Psoriasis is a persistent skin disorder in which there are red, thickened areas with silvery scales, often on the scalp, elbows, knees and lower back. Some cases are mild, while others are severe and cover large areas of the body. These changes in the skin often itch. The itching can become intense, and scratching increases the risk of an infection. While there is no cure for psoriasis, it is treatable.
Psoriasis affects an estimated 40% of adults and 50-80% of adolescents, and is thought to be hereditary, and As many as 80% of people having flare-ups report a recent emotional trauma, such as a new job or the death of a loved one.
Psoriasis is a skin condition with many easy-to-spot signs. Most types of psoriasis flare-up in cycles. Often, a person would experience their symptoms a few weeks or months at a time. After these flare-ups, these symptoms would then subside for a period of time. Indicators of psoriasis include the following symptoms:
Patches of Red and Irritated Skin: These patches have loose silvery scales covering them. If left untreated, they can either crack or bleed. It is this scaly type of rash that is a characteristic of psoriasis.
Discoloured Fingernails or Toenails: Nails can crumble and detach from the nail bed.
Flaky Scalp: People tend to mistake a psoriatic scalp with a simple case of dandruff. Because of this, they tend to be unable to stop their scalp from flaking off with medicated shampoos. The difference between psoriasis and dandruff is psoriasis is yellowish in colour and consists of larger flakes
Painful or Swollen Joints: Among the several different types of psoriasis is psoriatic arthritis. This involves problems with joints. According to the National Psoriasis Foundation, 10%-30% of psoriatic patients experience arthritic symptoms.
Typically, an individual has only one type of psoriasis at a time. Generally, one type of psoriasis will clear and another form of psoriasis will appear in response to a trigger.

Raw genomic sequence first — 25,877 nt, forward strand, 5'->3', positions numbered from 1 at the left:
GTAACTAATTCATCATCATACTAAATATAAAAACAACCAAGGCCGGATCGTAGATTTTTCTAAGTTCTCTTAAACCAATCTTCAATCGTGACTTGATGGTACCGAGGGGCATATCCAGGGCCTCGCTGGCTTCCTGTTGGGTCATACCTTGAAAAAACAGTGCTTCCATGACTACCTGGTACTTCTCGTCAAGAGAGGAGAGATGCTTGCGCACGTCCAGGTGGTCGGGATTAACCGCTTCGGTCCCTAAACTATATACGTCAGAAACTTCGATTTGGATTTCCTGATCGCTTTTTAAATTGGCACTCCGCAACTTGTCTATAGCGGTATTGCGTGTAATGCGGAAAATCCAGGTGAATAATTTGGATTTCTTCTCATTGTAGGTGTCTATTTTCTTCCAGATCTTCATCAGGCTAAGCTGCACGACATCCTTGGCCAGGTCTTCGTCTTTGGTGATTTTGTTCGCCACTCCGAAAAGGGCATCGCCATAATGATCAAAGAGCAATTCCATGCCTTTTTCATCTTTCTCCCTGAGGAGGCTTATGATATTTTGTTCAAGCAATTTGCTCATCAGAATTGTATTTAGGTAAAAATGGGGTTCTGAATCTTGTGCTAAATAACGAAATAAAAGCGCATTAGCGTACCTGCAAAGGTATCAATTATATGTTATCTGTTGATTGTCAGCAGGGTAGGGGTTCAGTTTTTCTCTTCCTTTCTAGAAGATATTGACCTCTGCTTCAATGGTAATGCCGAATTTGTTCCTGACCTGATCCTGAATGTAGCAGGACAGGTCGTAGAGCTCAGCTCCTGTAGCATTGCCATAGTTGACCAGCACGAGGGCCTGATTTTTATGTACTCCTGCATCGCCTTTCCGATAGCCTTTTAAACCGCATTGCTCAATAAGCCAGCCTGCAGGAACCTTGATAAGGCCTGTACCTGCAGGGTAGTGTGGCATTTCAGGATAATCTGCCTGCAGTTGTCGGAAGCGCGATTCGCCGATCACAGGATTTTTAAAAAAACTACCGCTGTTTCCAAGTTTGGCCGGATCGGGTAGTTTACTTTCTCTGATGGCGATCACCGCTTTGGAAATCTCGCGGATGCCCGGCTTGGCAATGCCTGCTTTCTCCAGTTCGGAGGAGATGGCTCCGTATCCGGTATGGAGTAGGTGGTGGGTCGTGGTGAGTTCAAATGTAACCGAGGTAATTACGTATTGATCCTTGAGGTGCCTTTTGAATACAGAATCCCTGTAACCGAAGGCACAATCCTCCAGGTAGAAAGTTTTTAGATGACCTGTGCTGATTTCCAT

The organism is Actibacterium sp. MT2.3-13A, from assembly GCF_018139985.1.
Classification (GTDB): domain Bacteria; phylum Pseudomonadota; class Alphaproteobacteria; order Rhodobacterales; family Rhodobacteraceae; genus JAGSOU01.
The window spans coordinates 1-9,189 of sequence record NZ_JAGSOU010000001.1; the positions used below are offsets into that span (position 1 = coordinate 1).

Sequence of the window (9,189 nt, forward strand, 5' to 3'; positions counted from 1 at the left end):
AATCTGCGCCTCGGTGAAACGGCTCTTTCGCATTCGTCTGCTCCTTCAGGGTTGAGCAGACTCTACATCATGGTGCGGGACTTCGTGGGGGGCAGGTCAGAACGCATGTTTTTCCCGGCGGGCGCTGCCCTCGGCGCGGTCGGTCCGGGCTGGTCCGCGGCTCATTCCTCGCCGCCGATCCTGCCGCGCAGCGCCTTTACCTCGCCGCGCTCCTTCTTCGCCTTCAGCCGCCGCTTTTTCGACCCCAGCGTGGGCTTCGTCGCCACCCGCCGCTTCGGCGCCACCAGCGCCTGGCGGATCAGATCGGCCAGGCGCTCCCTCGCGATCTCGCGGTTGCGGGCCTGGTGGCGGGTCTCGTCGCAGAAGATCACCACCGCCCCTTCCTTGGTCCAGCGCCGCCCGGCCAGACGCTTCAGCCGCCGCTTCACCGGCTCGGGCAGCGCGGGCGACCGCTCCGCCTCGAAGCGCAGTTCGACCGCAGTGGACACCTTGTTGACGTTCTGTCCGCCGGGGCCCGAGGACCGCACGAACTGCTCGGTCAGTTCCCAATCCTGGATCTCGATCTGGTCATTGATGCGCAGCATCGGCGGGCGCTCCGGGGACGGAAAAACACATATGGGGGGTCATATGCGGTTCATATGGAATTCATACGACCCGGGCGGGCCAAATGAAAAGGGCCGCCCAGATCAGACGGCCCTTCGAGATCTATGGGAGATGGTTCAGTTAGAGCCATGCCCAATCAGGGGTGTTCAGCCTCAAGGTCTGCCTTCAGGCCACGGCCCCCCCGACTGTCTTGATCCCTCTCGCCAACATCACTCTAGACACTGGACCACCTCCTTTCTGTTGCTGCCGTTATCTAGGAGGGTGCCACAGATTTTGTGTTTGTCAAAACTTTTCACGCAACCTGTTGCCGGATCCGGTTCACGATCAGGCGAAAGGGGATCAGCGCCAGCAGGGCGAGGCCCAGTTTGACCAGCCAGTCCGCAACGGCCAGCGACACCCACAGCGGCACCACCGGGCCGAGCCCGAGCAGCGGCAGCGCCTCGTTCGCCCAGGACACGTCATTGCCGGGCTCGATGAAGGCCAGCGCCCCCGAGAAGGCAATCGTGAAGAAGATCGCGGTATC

While the cause of psoriasis is not specifically known, recent discoveries show an abnormality in the functioning of special white cells, called T-cells, which trigger inflammation and the immune response in the skin. This causes the skin to grow too rapidly. Dead skin cells subsequently build up too fast and then thick plaques form. In some cases, this process can be activated by streptococcal infections, such as strep throat, by certain medications or emotional stress or trauma.
There are different types of psoriasis which present a variety of distinct characteristics and symptoms. If you struggle with psoriasis, it is important to pinpoint which specific type you have in order to learn how to manage and treat it. To help you understand this chronic condition and its subtypes, here is a comprehensive list illustrating their key differences:
Plaque Psoriasis: This form of psoriasis is the most common type. Plaque psoriasis causes dry and red skin lesions that also include a covering of silvery scales. These lesions are painful and itchy. They can develop in any area of the body. Among the most uncomfortable areas where these plaques can grow are the genitals and inside the mouth.
Nail Psoriasis: Nail psoriasis involves nail pitting and discolouration. Additionally, the nails are also brittle and grow abnormally. They might also be loose to a point that it detaches from the nail bed.
Guttate Psoriasis: This type of psoriasis is common in children, teenagers, and young adults. It usually develops after a bacterial infection such as strep throat. The lesions involved in this type of psoriasis are smaller and have finer scales. They often cover the trunk, arms, legs, and scalp.
Inverse Psoriasis: Inverse psoriasis usually occurs on the skin of the armpit, groin, and under the breasts. The lesions are smooth and bright red. Because of the areas this condition affects, the lesions tend to worsen due to sweat and friction. Much like Guttate Psoriasis, Inverse Psoriasis occurs due to an infection. However, Inverse Psoriasis develops following a fungal infection.